In this table, Element refers to the name of the HTML element for the form field, Type refers to the value of the type attribute for the form field, and Label refers to the text to the left of the form field. Form code updated with name attribute values Now that you have assigned names for the form and form fields, you are ready to start writing the script that handles the validation for the fields. If you are typing the Java Script code in this article manually and receive errors, you should check that all casing is the same as shown in this article.Otherwise, you may want to review JScript Run-Time and Syntax errors.(16 printed pages) Introduction Getting Started Writing the Validation Script Connecting the Form to the Script Associating Form Fields with Custom Script Code Listing Conclusion When you create forms, providing form validation is useful to ensure that your customers enter valid and complete data.For example, you may want to ensure that someone inserts a valid e-mail address into a text box, or perhaps you want to ensure that someone fills in certain fields.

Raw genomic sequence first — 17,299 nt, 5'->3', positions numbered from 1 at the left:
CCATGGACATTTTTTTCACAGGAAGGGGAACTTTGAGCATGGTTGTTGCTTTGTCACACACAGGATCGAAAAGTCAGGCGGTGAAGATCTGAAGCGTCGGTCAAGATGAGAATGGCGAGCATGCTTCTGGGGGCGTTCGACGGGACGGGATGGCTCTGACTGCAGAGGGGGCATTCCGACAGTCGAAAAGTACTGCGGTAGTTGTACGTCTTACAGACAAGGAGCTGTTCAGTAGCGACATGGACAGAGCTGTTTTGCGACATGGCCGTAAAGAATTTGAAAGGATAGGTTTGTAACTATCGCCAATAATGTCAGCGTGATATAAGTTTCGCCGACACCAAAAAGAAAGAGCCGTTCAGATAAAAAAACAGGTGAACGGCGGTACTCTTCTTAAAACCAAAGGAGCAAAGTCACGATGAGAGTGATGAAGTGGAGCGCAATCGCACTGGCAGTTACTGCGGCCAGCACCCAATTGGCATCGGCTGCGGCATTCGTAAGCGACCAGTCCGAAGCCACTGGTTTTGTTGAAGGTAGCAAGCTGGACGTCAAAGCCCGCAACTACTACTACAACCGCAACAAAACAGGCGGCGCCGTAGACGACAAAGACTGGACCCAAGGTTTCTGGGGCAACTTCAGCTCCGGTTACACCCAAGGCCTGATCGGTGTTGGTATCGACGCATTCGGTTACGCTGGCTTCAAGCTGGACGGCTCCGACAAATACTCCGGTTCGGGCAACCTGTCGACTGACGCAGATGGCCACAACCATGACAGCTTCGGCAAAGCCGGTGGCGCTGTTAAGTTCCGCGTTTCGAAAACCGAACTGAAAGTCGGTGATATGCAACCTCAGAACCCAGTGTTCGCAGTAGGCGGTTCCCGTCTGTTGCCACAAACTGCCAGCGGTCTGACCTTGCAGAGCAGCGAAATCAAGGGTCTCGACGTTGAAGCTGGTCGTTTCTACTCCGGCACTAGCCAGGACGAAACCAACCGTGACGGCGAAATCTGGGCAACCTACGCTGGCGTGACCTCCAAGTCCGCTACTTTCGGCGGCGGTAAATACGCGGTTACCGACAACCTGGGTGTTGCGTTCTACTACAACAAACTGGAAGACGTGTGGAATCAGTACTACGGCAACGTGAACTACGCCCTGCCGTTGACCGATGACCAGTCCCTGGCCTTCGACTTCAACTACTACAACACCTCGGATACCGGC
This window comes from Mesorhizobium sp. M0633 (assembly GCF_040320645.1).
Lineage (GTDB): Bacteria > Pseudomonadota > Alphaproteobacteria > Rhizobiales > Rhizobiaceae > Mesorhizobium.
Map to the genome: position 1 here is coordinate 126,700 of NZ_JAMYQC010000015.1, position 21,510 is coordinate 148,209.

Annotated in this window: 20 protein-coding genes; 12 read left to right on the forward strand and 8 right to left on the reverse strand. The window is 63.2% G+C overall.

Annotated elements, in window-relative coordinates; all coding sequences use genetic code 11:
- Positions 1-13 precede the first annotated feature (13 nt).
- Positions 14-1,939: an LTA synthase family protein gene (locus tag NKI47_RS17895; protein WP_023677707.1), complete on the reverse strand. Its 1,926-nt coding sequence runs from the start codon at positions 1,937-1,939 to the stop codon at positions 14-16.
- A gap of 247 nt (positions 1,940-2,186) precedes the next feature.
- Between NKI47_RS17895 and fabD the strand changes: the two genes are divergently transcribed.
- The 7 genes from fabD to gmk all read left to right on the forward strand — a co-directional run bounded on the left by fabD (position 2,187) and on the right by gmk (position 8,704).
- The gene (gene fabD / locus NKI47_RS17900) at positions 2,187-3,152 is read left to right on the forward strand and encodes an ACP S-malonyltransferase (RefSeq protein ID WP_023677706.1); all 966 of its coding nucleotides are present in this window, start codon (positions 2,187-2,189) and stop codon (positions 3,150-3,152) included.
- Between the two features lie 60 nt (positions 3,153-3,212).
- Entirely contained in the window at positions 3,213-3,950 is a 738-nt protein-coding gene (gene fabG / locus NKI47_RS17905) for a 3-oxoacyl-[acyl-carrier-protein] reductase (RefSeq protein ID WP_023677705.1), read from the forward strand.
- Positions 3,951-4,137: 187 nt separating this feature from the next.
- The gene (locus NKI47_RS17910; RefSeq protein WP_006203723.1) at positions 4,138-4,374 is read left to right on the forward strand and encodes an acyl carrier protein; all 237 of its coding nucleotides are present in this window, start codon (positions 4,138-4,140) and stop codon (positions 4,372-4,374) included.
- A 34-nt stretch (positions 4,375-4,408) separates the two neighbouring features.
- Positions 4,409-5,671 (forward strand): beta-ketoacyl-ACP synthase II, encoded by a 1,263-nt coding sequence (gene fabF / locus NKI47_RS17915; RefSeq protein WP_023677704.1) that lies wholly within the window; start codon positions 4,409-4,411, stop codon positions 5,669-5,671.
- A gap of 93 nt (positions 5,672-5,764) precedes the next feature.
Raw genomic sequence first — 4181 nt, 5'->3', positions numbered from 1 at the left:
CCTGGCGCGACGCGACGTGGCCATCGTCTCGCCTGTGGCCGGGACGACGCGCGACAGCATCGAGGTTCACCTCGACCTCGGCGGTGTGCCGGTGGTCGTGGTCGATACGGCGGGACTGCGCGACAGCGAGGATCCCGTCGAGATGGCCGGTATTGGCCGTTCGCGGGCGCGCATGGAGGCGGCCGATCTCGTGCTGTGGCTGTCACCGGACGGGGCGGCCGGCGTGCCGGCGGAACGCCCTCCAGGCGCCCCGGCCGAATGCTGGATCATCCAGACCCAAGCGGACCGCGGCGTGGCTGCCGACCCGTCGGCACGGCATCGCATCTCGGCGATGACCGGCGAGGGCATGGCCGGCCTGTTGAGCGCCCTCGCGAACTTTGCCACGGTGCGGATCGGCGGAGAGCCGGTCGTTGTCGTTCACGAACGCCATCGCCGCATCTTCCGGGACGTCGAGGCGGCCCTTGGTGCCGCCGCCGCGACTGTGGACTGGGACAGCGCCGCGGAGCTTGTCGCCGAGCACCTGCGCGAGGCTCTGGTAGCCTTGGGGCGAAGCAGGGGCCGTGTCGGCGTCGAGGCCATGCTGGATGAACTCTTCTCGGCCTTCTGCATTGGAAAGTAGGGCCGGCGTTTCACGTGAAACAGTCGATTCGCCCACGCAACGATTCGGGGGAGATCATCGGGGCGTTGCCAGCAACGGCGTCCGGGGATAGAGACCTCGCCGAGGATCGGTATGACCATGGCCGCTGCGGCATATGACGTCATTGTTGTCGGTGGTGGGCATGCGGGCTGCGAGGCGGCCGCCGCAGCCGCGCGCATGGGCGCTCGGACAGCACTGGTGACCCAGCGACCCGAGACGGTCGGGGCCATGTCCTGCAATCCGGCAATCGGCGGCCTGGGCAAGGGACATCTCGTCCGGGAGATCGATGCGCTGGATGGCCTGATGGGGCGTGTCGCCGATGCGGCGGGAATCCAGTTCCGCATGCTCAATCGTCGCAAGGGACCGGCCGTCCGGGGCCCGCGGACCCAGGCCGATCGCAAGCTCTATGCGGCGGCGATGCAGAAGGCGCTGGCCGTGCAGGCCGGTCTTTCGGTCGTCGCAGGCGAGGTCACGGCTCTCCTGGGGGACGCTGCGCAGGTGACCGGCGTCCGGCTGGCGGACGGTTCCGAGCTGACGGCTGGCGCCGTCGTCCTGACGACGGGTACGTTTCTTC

A function can take arguments and can return values.
In order to access your form fields in code, you need to assign names to the form and each of the fields. For more information see, NAME Attribute | name Property.
You may assign any name you want that is composed of alphanumeric characters (without spaces), but to make writing the code easiest, you should provide a useful, friendly name for each of the fields.
The action attribute tells the browser what to do when a user submits the form.
If you want to test this form, change this e-mail address to your own e-mail address.
When referring to Java Script in general, this article uses the generally accepted term "Java Script." However, when referring to documentation on the Microsoft Developer Network (MSDN) Web site, this article uses the term "JScript." Note The previous code specifies an e-mail address for the Action attribute of the form property.